The Ultimate Disability Friendly Christmas Gift Guide.
Article by Hester Grainger and Lydia Wilkins
[Image: clockwise from top left hand corner, 1. Lilac leggings from Peachylean, 2. Nova Black Glitter Lamp from PrezzyBox, 3. Be A Nice Human Sweatshirt from Born Anxious, 4. Gift Box, including scents and reeds, from Territory Scents, 5. Bottle of Prosecco from The Emissary.]
If you listen closely, you can hear it somewhere in the distance; the weather outside is just, well, frightful - and Micheal Buble is defrosting out of hibernation. In other news, it’s nearly Christmas time - a time when the UK will become just that little bit more hopeful, complete with glittery lights and a bit more cheer.
This year, we at Conscious Being have put together the ultimate disability friendly Christmas gift guide. This incorporates disability aides, gifts for foodies, fabulous fashion and so much more - on the basis of being accessible. These products are also suitable for a range of differing budgets too, giving you lots of suggestions this Christmas.
Food & Drink
It has been a long year— and we should celebrate. Being disabled in a pandemic (!) is not at all easy and it’s time we let our hair down. The Emissary Prosecco is an excellent brand, complete with a great taste - and a range of prices to suit different budgets. Prices start from £14.99 – it’s low sugar and vegan too - www.theemissary.co.uk
Ruby Tandoh’s latest book release has been causing a bit of a stir. Cook As You Are was released in October and with over one hundred accessible recipes, this is designed to be inclusive. This book is definitely on our list of recommended reads. Cook As You Are retails from £19.99 at Waterstones.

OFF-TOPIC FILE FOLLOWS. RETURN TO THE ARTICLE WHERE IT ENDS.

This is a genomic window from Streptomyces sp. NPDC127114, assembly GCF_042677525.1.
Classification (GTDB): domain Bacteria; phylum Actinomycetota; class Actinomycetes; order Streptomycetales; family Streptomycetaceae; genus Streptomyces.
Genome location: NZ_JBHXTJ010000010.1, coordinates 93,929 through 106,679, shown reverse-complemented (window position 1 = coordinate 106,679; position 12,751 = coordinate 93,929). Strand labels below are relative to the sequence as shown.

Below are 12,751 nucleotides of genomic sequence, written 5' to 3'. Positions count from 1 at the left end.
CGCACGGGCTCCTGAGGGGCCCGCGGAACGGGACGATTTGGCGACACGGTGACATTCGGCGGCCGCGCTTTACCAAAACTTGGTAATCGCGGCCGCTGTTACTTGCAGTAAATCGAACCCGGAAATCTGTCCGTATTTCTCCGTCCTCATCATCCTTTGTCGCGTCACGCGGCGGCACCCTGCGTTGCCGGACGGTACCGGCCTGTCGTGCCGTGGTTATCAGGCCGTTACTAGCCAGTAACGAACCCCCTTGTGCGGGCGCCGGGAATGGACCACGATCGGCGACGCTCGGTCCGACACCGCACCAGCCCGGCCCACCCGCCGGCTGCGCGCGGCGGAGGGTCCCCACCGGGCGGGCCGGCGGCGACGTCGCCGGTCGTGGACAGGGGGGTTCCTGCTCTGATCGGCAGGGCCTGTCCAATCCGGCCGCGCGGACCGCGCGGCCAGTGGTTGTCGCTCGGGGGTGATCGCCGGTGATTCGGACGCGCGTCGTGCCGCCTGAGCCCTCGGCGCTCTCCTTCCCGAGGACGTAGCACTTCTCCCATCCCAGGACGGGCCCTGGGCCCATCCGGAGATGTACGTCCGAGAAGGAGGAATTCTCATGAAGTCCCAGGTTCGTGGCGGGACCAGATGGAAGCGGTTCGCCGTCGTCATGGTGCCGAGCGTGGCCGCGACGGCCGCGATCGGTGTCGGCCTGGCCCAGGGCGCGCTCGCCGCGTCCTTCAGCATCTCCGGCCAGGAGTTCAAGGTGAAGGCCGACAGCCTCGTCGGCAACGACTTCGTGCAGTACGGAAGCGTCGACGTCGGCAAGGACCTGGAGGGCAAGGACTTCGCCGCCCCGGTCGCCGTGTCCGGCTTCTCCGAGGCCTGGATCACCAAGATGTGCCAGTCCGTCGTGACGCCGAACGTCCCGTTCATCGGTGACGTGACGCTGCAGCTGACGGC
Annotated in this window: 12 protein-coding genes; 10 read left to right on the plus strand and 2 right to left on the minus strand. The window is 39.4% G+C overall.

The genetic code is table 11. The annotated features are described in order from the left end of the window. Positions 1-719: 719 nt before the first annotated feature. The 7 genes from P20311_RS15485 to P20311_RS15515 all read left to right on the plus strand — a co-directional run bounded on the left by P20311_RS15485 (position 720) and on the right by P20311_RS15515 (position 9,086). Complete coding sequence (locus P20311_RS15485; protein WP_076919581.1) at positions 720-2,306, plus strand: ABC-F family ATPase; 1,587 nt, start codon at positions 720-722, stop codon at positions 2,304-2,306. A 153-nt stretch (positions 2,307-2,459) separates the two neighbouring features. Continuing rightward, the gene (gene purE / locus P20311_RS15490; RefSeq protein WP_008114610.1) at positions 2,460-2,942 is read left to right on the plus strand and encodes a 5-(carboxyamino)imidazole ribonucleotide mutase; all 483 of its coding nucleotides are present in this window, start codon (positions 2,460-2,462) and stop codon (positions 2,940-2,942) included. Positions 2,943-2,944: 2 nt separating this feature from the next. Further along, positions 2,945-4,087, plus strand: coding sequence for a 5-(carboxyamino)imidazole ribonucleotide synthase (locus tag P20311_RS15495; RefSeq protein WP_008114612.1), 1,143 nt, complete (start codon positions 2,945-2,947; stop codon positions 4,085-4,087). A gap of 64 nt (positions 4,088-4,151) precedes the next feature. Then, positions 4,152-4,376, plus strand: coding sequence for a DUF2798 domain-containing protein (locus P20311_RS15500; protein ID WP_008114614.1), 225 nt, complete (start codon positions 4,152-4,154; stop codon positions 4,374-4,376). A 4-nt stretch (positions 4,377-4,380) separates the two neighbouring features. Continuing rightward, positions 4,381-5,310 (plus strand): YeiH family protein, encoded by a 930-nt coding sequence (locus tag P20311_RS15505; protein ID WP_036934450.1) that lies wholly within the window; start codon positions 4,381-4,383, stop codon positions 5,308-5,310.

Christmas wouldn’t be Christmas without a tin of sweets. But why pick up a tub from the supermarket when you can get one personalised— Prezzybox has a range of personalised treats for all budgets but our favourite is the tub of Cadbury Heroes— you can get any name and message added to it. It costs £16.99 from - www.prezzybox.com
When it comes to fashion it’s about finding brands that makes us feel great, but are also comfortable and easy to wear too. Born Anxious make clothes as comfortable as possible, whilst also remaining planet friendly. Their range has an array of slogans— our favourite is the Be A Nice Human sweatshirt which starts is £25.99. They also have a range of bags and pouches too and are all label free, making them perfect for sensitivity issues - www.bornanxious.co.uk
If you are looking for sports luxe, then look no further than Peachylean. They are on a mission to help women to feel comfy and supported in their skin. They even caught the eye of three Dragons when they were on Dragon’s Den earlier this year. Their range of leggings are the comfiest ever worn and even have pockets! They come in sizes from XS to 4XL. Their beanies are great too. Leggings - £65 and beanies £18.50 - www.peachylean.co.uk
Love handbags? Mia Tui has a range of vegan leather handbags. The Georgia retails at £32, and is ideal if you’re a wheelchair user; it also doubles as a shoulder pack from its fanny pack (or bumbag) form. It’s accessible, unlike most handbags. It is available in a range of seasonal colours, too - www.miatui.com